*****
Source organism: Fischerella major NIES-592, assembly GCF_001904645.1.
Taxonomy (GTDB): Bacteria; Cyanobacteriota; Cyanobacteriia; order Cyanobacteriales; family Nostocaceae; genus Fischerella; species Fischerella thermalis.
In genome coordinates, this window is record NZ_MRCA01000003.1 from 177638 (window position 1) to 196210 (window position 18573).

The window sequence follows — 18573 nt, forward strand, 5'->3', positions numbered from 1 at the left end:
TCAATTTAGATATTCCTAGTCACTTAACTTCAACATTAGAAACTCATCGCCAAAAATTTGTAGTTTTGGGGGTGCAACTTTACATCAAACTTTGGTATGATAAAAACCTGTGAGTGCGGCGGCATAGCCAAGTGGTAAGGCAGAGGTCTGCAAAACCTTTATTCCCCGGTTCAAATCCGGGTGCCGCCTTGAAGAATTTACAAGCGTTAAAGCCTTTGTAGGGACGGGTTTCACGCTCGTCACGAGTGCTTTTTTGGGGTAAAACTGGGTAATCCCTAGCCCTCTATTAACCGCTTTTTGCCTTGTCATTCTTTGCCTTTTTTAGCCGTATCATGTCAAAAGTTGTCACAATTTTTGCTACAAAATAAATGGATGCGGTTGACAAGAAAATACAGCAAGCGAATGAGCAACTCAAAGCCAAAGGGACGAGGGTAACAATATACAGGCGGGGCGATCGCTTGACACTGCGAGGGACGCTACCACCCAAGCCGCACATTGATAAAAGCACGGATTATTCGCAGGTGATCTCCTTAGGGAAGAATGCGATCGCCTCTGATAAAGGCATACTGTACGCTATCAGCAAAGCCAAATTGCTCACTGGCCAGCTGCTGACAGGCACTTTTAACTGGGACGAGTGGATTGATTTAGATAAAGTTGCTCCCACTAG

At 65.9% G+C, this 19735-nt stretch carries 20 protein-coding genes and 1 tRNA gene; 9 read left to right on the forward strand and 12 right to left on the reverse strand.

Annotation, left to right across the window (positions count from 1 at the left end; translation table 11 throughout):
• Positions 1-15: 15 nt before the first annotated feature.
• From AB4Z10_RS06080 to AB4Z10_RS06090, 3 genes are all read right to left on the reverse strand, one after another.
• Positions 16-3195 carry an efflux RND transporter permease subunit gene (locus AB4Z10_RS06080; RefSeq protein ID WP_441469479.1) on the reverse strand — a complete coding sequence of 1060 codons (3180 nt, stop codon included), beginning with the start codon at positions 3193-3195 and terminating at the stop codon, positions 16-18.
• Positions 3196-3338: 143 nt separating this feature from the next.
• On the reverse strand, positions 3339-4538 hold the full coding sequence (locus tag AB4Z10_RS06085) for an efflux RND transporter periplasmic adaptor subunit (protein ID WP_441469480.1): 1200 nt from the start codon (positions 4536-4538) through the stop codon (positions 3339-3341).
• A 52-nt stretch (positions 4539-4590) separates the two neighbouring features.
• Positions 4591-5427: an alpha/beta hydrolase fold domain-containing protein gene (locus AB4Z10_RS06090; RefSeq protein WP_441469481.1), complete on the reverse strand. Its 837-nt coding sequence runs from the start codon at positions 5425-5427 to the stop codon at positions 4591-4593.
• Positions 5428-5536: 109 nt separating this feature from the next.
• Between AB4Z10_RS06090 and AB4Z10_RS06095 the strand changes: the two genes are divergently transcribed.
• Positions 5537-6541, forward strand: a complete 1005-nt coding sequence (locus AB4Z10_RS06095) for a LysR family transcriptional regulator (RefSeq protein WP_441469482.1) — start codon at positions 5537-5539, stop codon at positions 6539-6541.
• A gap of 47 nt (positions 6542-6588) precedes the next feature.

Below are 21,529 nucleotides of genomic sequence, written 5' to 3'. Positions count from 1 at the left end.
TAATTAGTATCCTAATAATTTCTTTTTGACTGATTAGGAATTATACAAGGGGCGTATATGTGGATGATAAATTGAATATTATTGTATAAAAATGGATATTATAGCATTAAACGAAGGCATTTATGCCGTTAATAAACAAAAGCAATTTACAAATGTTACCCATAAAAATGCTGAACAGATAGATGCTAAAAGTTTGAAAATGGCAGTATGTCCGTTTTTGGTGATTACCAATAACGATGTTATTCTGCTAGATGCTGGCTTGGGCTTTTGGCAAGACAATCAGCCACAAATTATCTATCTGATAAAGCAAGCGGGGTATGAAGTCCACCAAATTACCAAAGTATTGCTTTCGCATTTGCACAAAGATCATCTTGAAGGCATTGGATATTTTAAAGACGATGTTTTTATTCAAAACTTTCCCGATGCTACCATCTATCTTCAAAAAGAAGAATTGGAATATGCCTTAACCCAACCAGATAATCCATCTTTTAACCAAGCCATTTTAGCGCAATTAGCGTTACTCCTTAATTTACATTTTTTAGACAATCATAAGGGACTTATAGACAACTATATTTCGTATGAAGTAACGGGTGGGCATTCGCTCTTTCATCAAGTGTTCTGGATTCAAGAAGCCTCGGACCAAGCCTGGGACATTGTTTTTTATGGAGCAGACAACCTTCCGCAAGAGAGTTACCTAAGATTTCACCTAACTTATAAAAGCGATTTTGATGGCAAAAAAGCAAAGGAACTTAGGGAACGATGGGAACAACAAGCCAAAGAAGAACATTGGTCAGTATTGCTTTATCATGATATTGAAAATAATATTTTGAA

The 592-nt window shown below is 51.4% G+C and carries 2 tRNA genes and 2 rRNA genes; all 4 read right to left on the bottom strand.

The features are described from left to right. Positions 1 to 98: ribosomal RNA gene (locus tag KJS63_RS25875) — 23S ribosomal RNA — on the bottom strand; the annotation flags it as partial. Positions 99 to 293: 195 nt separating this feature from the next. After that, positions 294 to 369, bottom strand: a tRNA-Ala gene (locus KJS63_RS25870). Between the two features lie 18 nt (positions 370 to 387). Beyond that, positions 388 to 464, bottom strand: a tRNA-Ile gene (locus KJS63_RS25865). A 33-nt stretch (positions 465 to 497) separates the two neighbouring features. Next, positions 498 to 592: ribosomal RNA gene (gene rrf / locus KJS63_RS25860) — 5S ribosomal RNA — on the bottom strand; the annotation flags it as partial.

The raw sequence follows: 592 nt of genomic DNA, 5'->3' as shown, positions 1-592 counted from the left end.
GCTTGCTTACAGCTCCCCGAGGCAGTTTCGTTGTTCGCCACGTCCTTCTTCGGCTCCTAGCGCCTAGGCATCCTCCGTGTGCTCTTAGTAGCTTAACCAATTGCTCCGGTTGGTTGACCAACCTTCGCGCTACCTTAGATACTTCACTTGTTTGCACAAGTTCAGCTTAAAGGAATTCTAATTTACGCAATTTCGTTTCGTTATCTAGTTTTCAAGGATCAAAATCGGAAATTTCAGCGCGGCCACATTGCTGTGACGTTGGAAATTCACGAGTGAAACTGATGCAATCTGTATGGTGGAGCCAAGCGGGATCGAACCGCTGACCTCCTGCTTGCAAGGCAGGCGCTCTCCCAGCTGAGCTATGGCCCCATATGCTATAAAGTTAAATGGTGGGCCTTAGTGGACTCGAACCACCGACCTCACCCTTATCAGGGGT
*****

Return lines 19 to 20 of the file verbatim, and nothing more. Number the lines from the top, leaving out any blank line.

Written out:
Below are 21,529 nucleotides of genomic sequence, written 5' to 3'. Positions count from 1 at the left end.
TAATTAGTATCCTAATAATTTCTTTTTGACTGATTAGGAATTATACAAGGGGCGTATATGTGGATGATAAATTGAATATTATTGTATAAAAATGGATATTATAGCATTAAACGAAGGCATTTATGCCGTTAATAAACAAAAGCAATTTACAAATGTTACCCATAAAAATGCTGAACAGATAGATGCTAAAAGTTTGAAAATGGCAGTATGTCCGTTTTTGGTGATTACCAATAACGATGTTATTCTGCTAGATGCTGGCTTGGGCTTTTGGCAAGACAATCAGCCACAAATTATCTATCTGATAAAGCAAGCGGGGTATGAAGTCCACCAAATTACCAAAGTATTGCTTTCGCATTTGCACAAAGATCATCTTGAAGGCATTGGATATTTTAAAGACGATGTTTTTATTCAAAACTTTCCCGATGCTACCATCTATCTTCAAAAAGAAGAATTGGAATATGCCTTAACCCAACCAGATAATCCATCTTTTAACCAAGCCATTTTAGCGCAATTAGCGTTACTCCTTAATTTACATTTTTTAGACAATCATAAGGGACTTATAGACAACTATATTTCGTATGAAGTAACGGGTGGGCATTCGCTCTTTCATCAAGTGTTCTGGATTCAAGAAGCCTCGGACCAAGCCTGGGACATTGTTTTTTATGGAGCAGACAACCTTCCGCAAGAGAGTTACCTAAGATTTCACCTAACTTATAAAAGCGATTTTGATGGCAAAAAAGCAAAGGAACTTAGGGAACGATGGGAACAACAAGCCAAAGAAGAACATTGGTCAGTATTGCTTTATCATGATATTGAAAATAATATTTTGAA